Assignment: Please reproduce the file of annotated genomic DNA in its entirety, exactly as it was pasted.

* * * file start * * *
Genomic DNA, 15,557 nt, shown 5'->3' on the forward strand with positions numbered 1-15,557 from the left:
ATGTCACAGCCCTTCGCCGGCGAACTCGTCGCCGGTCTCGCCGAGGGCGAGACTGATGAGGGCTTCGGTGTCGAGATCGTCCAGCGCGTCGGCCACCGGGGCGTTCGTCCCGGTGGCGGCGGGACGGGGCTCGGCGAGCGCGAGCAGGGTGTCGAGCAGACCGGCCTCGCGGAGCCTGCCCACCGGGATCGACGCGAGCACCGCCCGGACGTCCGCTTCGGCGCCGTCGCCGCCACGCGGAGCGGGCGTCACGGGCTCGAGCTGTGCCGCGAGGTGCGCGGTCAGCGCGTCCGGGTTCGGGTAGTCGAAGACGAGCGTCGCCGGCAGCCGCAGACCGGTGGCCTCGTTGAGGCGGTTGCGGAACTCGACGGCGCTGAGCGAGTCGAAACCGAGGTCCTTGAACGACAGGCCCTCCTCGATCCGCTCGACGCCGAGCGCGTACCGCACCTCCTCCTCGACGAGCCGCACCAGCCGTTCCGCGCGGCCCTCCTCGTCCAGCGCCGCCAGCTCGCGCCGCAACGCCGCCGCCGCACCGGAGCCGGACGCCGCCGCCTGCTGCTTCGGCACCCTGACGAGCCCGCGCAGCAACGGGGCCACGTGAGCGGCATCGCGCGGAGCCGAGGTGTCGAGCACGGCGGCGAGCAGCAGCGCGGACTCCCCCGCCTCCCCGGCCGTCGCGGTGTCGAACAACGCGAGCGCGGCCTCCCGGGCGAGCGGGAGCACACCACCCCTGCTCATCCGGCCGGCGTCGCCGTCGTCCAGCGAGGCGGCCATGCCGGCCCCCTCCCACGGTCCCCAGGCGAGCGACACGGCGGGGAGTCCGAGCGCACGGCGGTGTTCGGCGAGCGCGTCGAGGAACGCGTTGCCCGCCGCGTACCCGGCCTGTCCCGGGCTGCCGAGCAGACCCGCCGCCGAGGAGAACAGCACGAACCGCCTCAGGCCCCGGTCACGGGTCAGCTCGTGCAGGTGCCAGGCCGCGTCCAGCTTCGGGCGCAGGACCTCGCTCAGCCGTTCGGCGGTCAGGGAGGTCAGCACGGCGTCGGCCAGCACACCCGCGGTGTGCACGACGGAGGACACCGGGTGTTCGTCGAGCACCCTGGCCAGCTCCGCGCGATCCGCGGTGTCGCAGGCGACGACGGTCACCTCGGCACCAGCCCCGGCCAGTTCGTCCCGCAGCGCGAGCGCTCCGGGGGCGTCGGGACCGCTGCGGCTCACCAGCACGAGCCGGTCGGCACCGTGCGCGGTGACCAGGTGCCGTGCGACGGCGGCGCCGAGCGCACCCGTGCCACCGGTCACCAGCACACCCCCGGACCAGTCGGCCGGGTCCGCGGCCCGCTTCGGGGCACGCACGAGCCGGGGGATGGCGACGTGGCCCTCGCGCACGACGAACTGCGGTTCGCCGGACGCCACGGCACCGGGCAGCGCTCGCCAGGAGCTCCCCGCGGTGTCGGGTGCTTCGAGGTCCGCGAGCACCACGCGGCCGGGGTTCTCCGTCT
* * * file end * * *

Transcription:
Genomic DNA, 15,557 nt, shown 5'->3' on the forward strand with positions numbered 1-15,557 from the left:
ATGTCACAGCCCTTCGCCGGCGAACTCGTCGCCGGTCTCGCCGAGGGCGAGACTGATGAGGGCTTCGGTGTCGAGATCGTCCAGCGCGTCGGCCACCGGGGCGTTCGTCCCGGTGGCGGCGGGACGGGGCTCGGCGAGCGCGAGCAGGGTGTCGAGCAGACCGGCCTCGCGGAGCCTGCCCACCGGGATCGACGCGAGCACCGCCCGGACGTCCGCTTCGGCGCCGTCGCCGCCACGCGGAGCGGGCGTCACGGGCTCGAGCTGTGCCGCGAGGTGCGCGGTCAGCGCGTCCGGGTTCGGGTAGTCGAAGACGAGCGTCGCCGGCAGCCGCAGACCGGTGGCCTCGTTGAGGCGGTTGCGGAACTCGACGGCGCTGAGCGAGTCGAAACCGAGGTCCTTGAACGACAGGCCCTCCTCGATCCGCTCGACGCCGAGCGCGTACCGCACCTCCTCCTCGACGAGCCGCACCAGCCGTTCCGCGCGGCCCTCCTCGTCCAGCGCCGCCAGCTCGCGCCGCAACGCCGCCGCCGCACCGGAGCCGGACGCCGCCGCCTGCTGCTTCGGCACCCTGACGAGCCCGCGCAGCAACGGGGCCACGTGAGCGGCATCGCGCGGAGCCGAGGTGTCGAGCACGGCGGCGAGCAGCAGCGCGGACTCCCCCGCCTCCCCGGCCGTCGCGGTGTCGAACAACGCGAGCGCGGCCTCCCGGGCGAGCGGGAGCACACCACCCCTGCTCATCCGGCCGGCGTCGCCGTCGTCCAGCGAGGCGGCCATGCCGGCCCCCTCCCACGGTCCCCAGGCGAGCGACACGGCGGGGAGTCCGAGCGCACGGCGGTGTTCGGCGAGCGCGTCGAGGAACGCGTTGCCCGCCGCGTACCCGGCCTGTCCCGGGCTGCCGAGCAGACCCGCCGCCGAGGAGAACAGCACGAACCGCCTCAGGCCCCGGTCACGGGTCAGCTCGTGCAGGTGCCAGGCCGCGTCCAGCTTCGGGCGCAGGACCTCGCTCAGCCGTTCGGCGGTCAGGGAGGTCAGCACGGCGTCGGCCAGCACACCCGCGGTGTGCACGACGGAGGACACCGGGTGTTCGTCGAGCACCCTGGCCAGCTCCGCGCGATCCGCGGTGTCGCAGGCGACGACGGTCACCTCGGCACCAGCCCCGGCCAGTTCGTCCCGCAGCGCGAGCGCTCCGGGGGCGTCGGGACCGCTGCGGCTCACCAGCACGAGCCGGTCGGCACCGTGCGCGGTGACCAGGTGCCGTGCGACGGCGGCGCCGAGCGCACCCGTGCCACCGGTCACCAGCACACCCCCGGACCAGTCGGCCGGGTCCGCGGCCCGCTTCGGGGCACGCACGAGCCGGGGGATGGCGACGTGGCCCTCGCGCACGACGAACTGCGGTTCGCCGGACGCCACGGCACCGGGCAGCGCTCGCCAGGAGCTCCCCGCGGTGTCGGGTGCTTCGAGGTCCGCGAGCACCACGCGGCCGGGGTTCTCCGTCT